Subject: Re: libssh2_sftp_read reads a number of bytes smaller than both the file size and the specified buffer size

Re: libssh2_sftp_read reads a number of bytes smaller than both the file size and the specified buffer size

From: Adam Craig <>
Date: Tue, 3 Apr 2012 14:41:55 -0700

Mr. Lamaison,

I apologize for not replying sooner. Gmail hid your reply for some
reason, and I did not notice it until just now.

On 3/29/12, Alexander Lamaison <> wrote:
> On 29 March 2012 01:19, Adam Craig <> wrote:
>> Hello Libssh2 Dev Mailing List,
>> I am working on a cocoa application that uses libssh2 to SFTP files to
>> and from a server.
> ... snip
>> I have been testing this method with both small text files of a few kB
>> each and Quicktime .mov files of up to 1MB. I am running the app on
>> 64-bit Intel OS X 10.6.8 on the client side and communicating with a
>> server running the standard linux sftp-server on Redhat Enterprise
>> Linux Server 5.6. The version of libssh2 I am using is 1.4.0-20120229.
>> For all files I have tested, the method downloads and returns the
>> correct data, but it always returns it in chunks no larger than 2K,
>> regardless of how large I make the buffer and regardless of the size
>> of the file. More precisely, if the file is smaller than 2K, the first
>> call downloads the complete file and returns the number of bytes in
>> the file, but, if the file is larger than 2K, libssh2_sftp_read
>> returns a value of 2000 after every call except for the second-to-last
>> call, which returns (file size)%2000, and the last call, which returns
>> 0, indicating we have read all the bytes in the file. At first, I
>> thought it might be a peculiarity of the server's configuration, but I
>> do not see any hard limit on sent packet size in sftp-server's
>> documentation. Is this an inherent limitation of the libssh2_sftp_read
>> method?
> So just to summarise, you're not reporting that the transfer is
> incomplete? Just that you wish the transfer used bigger chunks at a
> time? This is a perfectly valid thing to report, I just want to check
> I'm understanding you correctly.

That is correct.

> ... snip
>> I am testing this with the same client macbook and server and the same
>> version of libssh2. If I upload a file smaller than 30K,
>> libssh2_sftp_write, the program tries to upload it all in one call,
>> succeeds, and returns the correct number of bytes. If I upload a file
>> larger than 30K but smaller than packet_size, it attempts to upload
>> all the data in one call. The complete file appears on the server, but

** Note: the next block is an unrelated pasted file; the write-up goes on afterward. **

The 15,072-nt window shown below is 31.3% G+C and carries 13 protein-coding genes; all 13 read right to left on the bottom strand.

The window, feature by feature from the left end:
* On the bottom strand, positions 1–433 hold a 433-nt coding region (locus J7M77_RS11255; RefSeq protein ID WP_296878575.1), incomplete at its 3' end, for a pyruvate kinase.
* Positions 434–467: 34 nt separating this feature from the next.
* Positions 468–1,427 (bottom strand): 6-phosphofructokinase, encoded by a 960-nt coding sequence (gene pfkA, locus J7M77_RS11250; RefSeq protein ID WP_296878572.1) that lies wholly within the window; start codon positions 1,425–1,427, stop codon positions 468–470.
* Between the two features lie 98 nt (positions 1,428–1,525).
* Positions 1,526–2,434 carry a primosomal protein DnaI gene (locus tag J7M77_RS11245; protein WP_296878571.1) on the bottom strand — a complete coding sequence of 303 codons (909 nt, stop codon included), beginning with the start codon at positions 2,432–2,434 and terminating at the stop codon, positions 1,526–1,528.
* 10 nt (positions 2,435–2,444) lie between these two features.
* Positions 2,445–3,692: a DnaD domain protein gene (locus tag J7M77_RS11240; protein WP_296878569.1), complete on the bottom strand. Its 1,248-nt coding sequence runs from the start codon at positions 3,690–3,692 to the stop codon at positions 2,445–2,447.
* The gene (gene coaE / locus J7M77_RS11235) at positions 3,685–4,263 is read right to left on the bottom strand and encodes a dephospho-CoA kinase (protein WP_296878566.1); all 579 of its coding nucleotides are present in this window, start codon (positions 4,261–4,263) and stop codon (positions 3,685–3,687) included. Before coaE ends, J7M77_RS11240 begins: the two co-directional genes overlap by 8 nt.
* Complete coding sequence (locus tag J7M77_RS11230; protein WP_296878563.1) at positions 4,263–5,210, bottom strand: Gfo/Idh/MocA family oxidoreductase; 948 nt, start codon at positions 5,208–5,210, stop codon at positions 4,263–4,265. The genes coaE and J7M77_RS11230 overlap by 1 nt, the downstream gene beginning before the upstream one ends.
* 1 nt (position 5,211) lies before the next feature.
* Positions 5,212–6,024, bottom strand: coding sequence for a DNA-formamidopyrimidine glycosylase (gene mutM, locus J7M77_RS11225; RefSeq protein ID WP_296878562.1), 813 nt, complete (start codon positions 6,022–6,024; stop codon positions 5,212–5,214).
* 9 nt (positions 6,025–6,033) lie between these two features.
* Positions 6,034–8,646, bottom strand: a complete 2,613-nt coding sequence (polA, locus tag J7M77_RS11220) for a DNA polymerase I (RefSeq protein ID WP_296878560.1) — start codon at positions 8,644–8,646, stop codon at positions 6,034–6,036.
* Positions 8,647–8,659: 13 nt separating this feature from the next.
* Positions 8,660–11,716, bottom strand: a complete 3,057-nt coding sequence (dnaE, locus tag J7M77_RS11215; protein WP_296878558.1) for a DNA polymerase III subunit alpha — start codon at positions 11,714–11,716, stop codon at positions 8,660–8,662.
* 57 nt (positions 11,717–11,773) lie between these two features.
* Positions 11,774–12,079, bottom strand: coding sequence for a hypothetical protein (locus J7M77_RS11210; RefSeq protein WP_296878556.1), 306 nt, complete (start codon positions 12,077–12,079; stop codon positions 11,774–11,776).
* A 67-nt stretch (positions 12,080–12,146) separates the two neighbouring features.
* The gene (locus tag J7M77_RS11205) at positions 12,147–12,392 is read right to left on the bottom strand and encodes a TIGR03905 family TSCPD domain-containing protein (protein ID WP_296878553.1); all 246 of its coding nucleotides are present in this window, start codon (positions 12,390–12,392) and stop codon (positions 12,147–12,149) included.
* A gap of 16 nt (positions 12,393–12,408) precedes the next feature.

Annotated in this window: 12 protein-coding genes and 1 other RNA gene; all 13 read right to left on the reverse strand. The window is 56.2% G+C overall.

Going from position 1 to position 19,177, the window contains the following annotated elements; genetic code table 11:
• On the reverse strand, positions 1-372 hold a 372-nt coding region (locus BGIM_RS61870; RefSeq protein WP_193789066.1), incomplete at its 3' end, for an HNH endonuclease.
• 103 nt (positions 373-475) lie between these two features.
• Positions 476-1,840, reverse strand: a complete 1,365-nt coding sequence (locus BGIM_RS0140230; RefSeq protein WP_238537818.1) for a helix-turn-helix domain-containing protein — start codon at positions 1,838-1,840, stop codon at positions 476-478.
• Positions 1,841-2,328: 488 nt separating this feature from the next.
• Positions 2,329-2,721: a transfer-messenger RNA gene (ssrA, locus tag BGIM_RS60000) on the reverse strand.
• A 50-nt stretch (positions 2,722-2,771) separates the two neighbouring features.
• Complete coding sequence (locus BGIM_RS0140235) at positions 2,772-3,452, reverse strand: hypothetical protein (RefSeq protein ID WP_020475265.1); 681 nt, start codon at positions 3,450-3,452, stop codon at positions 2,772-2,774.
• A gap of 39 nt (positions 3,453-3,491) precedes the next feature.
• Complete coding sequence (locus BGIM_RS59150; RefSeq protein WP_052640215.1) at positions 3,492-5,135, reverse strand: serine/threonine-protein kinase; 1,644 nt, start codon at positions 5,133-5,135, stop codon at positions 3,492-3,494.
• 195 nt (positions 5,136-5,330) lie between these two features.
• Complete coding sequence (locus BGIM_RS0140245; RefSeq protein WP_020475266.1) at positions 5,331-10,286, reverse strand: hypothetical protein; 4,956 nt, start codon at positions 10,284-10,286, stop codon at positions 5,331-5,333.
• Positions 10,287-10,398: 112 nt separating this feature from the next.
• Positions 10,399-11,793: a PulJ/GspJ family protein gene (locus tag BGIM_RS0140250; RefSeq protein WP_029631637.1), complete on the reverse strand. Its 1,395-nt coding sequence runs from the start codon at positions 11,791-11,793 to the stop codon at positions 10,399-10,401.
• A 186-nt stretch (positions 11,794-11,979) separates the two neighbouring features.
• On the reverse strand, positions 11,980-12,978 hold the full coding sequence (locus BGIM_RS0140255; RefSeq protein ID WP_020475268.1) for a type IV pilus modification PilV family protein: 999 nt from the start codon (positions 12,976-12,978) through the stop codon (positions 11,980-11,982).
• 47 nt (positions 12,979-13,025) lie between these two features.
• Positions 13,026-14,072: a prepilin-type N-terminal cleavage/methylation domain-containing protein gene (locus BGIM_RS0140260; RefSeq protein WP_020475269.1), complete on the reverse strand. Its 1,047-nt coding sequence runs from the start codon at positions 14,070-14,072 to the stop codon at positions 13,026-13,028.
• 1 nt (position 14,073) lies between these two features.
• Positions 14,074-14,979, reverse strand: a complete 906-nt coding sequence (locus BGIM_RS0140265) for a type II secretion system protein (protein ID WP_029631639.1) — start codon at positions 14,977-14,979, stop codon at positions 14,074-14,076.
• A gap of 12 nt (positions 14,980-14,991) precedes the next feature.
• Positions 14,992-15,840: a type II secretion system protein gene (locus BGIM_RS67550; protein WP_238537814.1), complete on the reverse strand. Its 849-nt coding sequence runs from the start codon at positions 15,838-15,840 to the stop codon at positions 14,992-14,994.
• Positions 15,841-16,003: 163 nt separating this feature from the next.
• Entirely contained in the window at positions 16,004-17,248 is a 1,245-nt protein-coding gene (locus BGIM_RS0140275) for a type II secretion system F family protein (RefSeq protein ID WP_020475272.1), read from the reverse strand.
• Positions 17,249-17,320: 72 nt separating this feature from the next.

>> libssh2_sftp_write only returns 30000. If I upload a file larger than
>> the packet size, each full-packet call returns 30000, causing the loop
>> to slide the window forward by 30000. Once it gets to a point where
>> fewer than packet_size bytes remains, it jumps to the last call and
>> tries to upload all the remaining bytes. This call returns up to
>> 30000. When I check the server, it has the complete file.
>> It appears that the return value and the amount of data uploaded do not
>> match.
> This sounds like the expected behaviour of libssh2's pipelined SFTP
> architecture. The return value doesn't have to correspond to the
> amount uploaded on _that_ call as long as the overall total is
> correct. The last call that doesn't appear to do anything allows
> libssh2 to do some housekeeping.
What do you mean by the "overall total?"
If I upload a file of 200K all in one call to libssh2_sftp_write and
it returns 30K when it actually uploaded all 200K, what does the 30K
return value mean?
Does the documentation explain this somewhere?
All te information on this I could find was

Actual number of bytes written or negative on failure.

If used in non-blocking mode, it returns LIBSSH2_ERROR_EAGAIN when it
would otherwise block. While LIBSSH2_ERROR_EAGAIN is a negative
number, it isn't really a failure per se.

If this function returns 0 (zero) it should not be considered an
error, but simply that there was no error but yet no payload data got
sent to the other end."

>> I would like to be able to download larger packets
> I'm not sure why yours are limited to 2K but I believe this is
> negotiated with the server (jump in here guys if I'm wrong) so it's
> possible your server is refusing to send bigger packets.

That was my first guess, and it may be the case. After looking at the
documentation for the server-side SFTP tool and not finding any
information about a maximum packet size, I decided to look into
whether it was an issue with Libssh2.

Documentation I read for the SFTP server utility to which the app is connecting:


> Alex
> --
> Swish - Easy SFTP for Windows Explorer (
> _______________________________________________
> libssh2-devel
Received on 2012-04-03